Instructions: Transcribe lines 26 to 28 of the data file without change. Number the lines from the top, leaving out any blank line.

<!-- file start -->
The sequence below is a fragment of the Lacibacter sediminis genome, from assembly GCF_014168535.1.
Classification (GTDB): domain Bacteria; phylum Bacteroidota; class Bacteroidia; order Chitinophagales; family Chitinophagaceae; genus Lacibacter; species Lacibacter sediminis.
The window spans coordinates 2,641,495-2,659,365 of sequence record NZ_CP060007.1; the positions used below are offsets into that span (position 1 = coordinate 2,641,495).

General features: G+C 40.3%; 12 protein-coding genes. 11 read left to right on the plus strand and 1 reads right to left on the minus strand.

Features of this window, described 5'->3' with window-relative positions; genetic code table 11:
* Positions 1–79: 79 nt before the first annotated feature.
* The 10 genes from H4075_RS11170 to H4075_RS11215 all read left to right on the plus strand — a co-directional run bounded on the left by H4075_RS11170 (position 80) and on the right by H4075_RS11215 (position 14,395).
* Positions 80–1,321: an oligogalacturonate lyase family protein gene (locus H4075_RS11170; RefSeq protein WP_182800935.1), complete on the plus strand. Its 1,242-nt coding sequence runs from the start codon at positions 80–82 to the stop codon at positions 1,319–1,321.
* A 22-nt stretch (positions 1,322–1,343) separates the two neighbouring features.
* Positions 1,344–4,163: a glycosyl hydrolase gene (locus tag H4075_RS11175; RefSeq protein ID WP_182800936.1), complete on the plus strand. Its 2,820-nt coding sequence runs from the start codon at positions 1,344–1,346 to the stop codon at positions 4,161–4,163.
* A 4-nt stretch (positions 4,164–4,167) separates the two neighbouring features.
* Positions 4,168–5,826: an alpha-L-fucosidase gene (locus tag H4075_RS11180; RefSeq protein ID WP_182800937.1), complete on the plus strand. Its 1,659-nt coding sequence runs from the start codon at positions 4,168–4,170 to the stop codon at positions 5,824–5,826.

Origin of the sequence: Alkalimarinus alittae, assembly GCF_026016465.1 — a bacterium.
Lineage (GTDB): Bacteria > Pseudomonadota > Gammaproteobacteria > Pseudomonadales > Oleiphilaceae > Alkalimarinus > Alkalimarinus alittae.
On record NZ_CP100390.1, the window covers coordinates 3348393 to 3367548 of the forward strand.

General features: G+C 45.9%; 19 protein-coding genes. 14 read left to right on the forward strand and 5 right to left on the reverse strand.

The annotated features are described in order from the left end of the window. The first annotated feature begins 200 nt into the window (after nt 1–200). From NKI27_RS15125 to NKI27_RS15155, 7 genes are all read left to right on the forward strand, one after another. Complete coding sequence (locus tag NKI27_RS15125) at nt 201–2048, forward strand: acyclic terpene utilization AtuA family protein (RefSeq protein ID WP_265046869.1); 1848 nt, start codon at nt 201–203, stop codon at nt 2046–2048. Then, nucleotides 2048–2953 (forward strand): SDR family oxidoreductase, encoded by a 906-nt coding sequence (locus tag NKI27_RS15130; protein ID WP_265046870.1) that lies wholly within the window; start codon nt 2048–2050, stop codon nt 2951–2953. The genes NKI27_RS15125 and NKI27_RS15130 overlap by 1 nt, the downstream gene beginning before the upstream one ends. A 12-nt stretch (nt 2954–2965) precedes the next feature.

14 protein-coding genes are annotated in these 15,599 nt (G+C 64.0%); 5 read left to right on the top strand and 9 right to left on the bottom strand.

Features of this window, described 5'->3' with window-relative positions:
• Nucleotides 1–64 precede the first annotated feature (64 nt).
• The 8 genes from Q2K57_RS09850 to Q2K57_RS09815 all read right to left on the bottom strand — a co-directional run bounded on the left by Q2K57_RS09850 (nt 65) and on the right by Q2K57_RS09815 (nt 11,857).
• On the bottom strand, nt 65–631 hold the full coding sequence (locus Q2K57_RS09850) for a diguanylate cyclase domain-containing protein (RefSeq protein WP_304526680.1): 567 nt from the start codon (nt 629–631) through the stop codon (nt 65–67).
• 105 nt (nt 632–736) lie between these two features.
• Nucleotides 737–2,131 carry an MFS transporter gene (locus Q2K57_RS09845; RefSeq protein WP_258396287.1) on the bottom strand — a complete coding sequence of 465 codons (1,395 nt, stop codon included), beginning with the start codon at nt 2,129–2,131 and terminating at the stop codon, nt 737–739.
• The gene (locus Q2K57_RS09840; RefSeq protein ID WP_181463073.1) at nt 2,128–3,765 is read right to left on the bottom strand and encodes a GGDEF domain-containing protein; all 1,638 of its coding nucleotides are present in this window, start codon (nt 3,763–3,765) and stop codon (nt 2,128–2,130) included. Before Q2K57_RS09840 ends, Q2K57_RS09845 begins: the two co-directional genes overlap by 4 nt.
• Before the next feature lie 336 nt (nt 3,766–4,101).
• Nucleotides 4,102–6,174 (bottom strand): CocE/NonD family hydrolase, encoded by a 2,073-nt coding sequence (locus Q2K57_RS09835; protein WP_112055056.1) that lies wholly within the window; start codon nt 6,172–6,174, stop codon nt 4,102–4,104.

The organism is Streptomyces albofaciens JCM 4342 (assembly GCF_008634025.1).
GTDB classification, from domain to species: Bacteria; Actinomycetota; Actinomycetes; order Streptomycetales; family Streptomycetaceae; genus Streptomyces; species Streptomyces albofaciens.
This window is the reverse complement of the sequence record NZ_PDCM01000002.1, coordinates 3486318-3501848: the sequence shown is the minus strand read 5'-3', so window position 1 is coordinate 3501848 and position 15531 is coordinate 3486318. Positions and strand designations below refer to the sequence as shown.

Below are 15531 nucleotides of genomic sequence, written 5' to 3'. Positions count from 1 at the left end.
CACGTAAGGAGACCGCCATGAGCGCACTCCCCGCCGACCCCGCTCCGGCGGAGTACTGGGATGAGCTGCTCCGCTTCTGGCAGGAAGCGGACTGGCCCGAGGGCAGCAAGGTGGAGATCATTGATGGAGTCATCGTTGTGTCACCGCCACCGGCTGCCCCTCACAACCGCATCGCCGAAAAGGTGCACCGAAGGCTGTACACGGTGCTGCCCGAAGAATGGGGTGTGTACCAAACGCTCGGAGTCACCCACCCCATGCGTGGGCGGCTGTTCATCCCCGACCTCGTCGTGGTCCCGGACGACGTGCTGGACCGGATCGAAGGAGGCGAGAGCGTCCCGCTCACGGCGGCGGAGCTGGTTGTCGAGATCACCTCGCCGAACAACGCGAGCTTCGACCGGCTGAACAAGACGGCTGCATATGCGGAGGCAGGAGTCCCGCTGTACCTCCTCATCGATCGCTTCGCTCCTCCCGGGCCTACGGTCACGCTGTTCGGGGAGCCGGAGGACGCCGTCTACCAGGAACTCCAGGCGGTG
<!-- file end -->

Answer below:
• Before the next feature lie 336 nt (nt 3,766–4,101).
• Nucleotides 4,102–6,174 (bottom strand): CocE/NonD family hydrolase, encoded by a 2,073-nt coding sequence (locus Q2K57_RS09835; protein WP_112055056.1) that lies wholly within the window; start codon nt 6,172–6,174, stop codon nt 4,102–4,104.

The organism is Streptomyces albofaciens JCM 4342 (assembly GCF_008634025.1).